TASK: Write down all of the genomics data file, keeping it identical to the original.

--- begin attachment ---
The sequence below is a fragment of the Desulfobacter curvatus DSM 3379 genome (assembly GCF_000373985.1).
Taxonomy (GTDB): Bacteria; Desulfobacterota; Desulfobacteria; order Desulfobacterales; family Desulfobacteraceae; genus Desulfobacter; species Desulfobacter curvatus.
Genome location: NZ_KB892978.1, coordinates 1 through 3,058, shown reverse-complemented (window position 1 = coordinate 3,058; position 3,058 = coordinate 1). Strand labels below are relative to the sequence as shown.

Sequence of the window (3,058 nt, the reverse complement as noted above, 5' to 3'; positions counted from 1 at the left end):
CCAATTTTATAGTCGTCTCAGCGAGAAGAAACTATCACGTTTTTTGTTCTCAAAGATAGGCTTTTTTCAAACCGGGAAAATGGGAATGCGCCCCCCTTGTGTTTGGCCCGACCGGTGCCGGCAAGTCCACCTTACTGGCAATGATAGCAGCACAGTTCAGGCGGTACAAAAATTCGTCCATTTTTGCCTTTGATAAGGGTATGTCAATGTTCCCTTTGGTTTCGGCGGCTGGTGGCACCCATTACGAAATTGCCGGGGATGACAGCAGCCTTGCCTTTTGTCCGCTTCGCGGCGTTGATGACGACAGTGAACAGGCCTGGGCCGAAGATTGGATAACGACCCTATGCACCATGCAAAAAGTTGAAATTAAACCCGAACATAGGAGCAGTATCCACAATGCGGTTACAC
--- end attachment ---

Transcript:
The sequence below is a fragment of the Desulfobacter curvatus DSM 3379 genome (assembly GCF_000373985.1).
Taxonomy (GTDB): Bacteria; Desulfobacterota; Desulfobacteria; order Desulfobacterales; family Desulfobacteraceae; genus Desulfobacter; species Desulfobacter curvatus.
Genome location: NZ_KB892978.1, coordinates 1 through 3,058, shown reverse-complemented (window position 1 = coordinate 3,058; position 3,058 = coordinate 1). Strand labels below are relative to the sequence as shown.

Sequence of the window (3,058 nt, the reverse complement as noted above, 5' to 3'; positions counted from 1 at the left end):
CCAATTTTATAGTCGTCTCAGCGAGAAGAAACTATCACGTTTTTTGTTCTCAAAGATAGGCTTTTTTCAAACCGGGAAAATGGGAATGCGCCCCCCTTGTGTTTGGCCCGACCGGTGCCGGCAAGTCCACCTTACTGGCAATGATAGCAGCACAGTTCAGGCGGTACAAAAATTCGTCCATTTTTGCCTTTGATAAGGGTATGTCAATGTTCCCTTTGGTTTCGGCGGCTGGTGGCACCCATTACGAAATTGCCGGGGATGACAGCAGCCTTGCCTTTTGTCCGCTTCGCGGCGTTGATGACGACAGTGAACAGGCCTGGGCCGAAGATTGGATAACGACCCTATGCACCATGCAAAAAGTTGAAATTAAACCCGAACATAGGAGCAGTATCCACAATGCGGTTACAC